New Federal Motor Carrier Regulation to Require Semi Speed Limiters
May 17, 2022
Major safety changes are happening in the trucking industry. On May 4, 2022, the Federal Motor Carrier Safety Administration (FMCSA) posted an advance notice of supplemental proposed rulemaking in the Federal Register which will make speed-limiting devices mandatory on all trucks, buses and multipurpose vehicles weighing over 26,000 pounds. This proposal expands upon a 2016 joint proposal of the FMCSA and the National Highway Traffic Safety Administration (NHTSA) which suggested commercial vehicle speeds be limited to either 60, 65 or 68 miles per hour. The new proposal does not specify a maximum speed and the FMCSA is now looking to the industry for information and suggestions on how operations have changed since its earlier announcement, how many carriers are already using speed-limiters, what top speeds are currently being used, what training is required for maintenance technicians, what tools are required, how long changes will take and where changes will occur.
According to data from the NHTSA’s Fatality Analysis Reporting System, there was a 50 percent increase in fatal semi crashes involving excessive speed from 2009 to 2019. Members of the safety advocacy group, Citizens for Reliable and Safe Highways hold the opinion that the proposed rule “has the potential to save hundreds of lives every year.” A comprehensive study released by the Department of Transportation in 2012 showed that semis operating without speed limiters had 16.4 crashes per 100 trucks, versus 11 crashes for those equipped with limiters. The study analyzed data from more than 150,000 trucks and more than 28,000 crashes between 2007 and 2009. The study also showed that the annual crash rate for trucks with speed limiters was 1.4 per 100 trucks, while carriers without were more than three times as high with 5 crashes per 100 trucks.
American legislators have been working for decades to limit the speed of semis on our nation’s interstates. Semis are heavier and take longer to stop than passenger cars. When speeding is involved, the consequences are often deadly. According to Steve Williams, CEO of Maverick USA, co-founder and president of the Trucking Alliance and former chairman of the American Trucking Association, “Millions of motorists are within a few feet of 80,000-pound tractor trailer rigs each day and there is no reason why that equipment should be driven at 75 or 80 or 85 miles per hour.”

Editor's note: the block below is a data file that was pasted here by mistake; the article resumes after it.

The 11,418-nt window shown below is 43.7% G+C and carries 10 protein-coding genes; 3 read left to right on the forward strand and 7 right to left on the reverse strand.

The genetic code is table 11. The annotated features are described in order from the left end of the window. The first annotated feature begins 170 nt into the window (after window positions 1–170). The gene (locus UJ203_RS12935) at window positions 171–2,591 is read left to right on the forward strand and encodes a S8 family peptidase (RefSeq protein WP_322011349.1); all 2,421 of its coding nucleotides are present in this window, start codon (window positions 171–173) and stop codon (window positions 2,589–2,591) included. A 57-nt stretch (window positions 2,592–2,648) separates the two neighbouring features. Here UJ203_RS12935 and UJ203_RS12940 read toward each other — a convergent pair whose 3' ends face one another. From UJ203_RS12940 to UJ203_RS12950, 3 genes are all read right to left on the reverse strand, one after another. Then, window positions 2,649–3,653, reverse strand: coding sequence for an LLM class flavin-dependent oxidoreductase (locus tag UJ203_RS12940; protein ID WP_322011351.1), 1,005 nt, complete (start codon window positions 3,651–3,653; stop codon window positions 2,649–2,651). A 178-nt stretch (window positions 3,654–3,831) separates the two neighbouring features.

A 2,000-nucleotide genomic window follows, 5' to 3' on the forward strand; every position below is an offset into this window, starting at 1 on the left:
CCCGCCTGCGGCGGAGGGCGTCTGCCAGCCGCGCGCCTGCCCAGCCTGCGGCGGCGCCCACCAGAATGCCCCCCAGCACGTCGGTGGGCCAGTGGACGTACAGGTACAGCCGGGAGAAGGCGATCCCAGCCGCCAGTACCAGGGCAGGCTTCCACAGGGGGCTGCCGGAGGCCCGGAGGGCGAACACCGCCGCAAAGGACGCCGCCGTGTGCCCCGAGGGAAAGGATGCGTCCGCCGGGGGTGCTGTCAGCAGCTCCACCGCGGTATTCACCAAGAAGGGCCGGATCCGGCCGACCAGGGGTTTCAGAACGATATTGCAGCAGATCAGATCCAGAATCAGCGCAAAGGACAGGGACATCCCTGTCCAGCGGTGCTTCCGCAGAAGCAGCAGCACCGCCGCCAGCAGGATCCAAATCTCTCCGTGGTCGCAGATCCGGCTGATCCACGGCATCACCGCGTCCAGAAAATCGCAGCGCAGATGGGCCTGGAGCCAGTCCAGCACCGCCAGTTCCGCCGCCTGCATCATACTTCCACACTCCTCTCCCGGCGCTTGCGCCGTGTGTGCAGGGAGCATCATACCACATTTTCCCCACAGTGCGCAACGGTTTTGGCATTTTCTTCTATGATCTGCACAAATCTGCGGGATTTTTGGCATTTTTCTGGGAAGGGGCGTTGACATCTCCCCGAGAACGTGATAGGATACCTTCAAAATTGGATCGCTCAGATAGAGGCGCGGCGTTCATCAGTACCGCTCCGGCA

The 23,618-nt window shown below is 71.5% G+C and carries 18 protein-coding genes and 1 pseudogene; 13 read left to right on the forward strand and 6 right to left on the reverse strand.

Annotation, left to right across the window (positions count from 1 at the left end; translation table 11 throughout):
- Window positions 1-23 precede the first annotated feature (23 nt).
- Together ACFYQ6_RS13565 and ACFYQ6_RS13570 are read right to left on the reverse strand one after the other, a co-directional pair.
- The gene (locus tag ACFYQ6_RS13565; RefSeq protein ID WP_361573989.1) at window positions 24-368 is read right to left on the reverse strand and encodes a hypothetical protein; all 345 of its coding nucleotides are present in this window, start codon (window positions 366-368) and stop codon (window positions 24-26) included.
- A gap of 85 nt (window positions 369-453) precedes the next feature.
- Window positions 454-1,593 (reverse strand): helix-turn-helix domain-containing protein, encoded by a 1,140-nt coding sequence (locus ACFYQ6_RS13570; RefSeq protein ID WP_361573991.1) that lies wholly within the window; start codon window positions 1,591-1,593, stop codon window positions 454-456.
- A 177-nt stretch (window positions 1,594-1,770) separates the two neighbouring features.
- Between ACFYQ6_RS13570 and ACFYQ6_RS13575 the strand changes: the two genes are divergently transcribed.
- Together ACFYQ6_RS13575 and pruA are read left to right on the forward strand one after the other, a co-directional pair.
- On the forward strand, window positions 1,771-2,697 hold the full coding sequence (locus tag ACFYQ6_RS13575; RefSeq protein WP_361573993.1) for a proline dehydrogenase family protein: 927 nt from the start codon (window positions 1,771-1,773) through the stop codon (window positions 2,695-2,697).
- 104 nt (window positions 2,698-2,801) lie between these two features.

In May of 2021 a bill was introduced in the U.S. House of Representatives which would require the transportation secretary to mandate speed-limiting technology in large commercial vehicles, capping top speeds at 65 or 70 miles per hour on all vehicles with adaptive cruise control capabilities and automatic emergency braking, but it has yet to be passed. Those who oppose these changes hold the opinion that traffic is safest when vehicles travel at the same relative speeds and that limiting truck speeds below the flow of traffic will result in increases in interactions between vehicles and lead to more crashes.
A similar bill was introduced in the Senate in June of 2019, known as the Cullum Owings Large Truck Safe Operating Speed Act of 2019, which specified that all new trucks weighing more than 26,001 pounds were to operate speed-limiters to the top-speed of 65 miles per hour. According to Senator Isakson, these changes would “officially enforce a long-awaited speed limit of 65 mph on large trucks and reduce the number of preventable fatalities on our busy roadways.”
The Cullum Owings Large Truck Safe Operating Speed Act was endorsed by several safety advocate organizations, including Road Safe America, Advocates for Highway Safety, Citizens for Reliable and Safe Highways (CRASH) Foundation, Parents Against Tired Truckers, the Trucking Alliance, the Truckload Carriers Association and the Truck Safety Coalition. Cullum Owings was a 22-year-old college student who was killed in a car vs. semi crash in 2002 in Atlanta, Georgia while returning home on Thanksgiving break. The young man tragically lost his life after a speeding semi driver, using cruise control, crashed into his car while stopped in traffic.
Semi accidents are far more likely to result in catastrophic injuries and deaths than accidents between passenger vehicles. If you or your loved one has been injured or killed in a collision with a semi or tractor-trailer, the team at Kendall Law Group LLC has the experience, skills and dedication necessary to get you the compensation you deserve. If you are looking for a semi accident attorney in the Kansas City Metro or surrounding areas, contact us today at (816) 531-3100 for a free consultation or contact us here.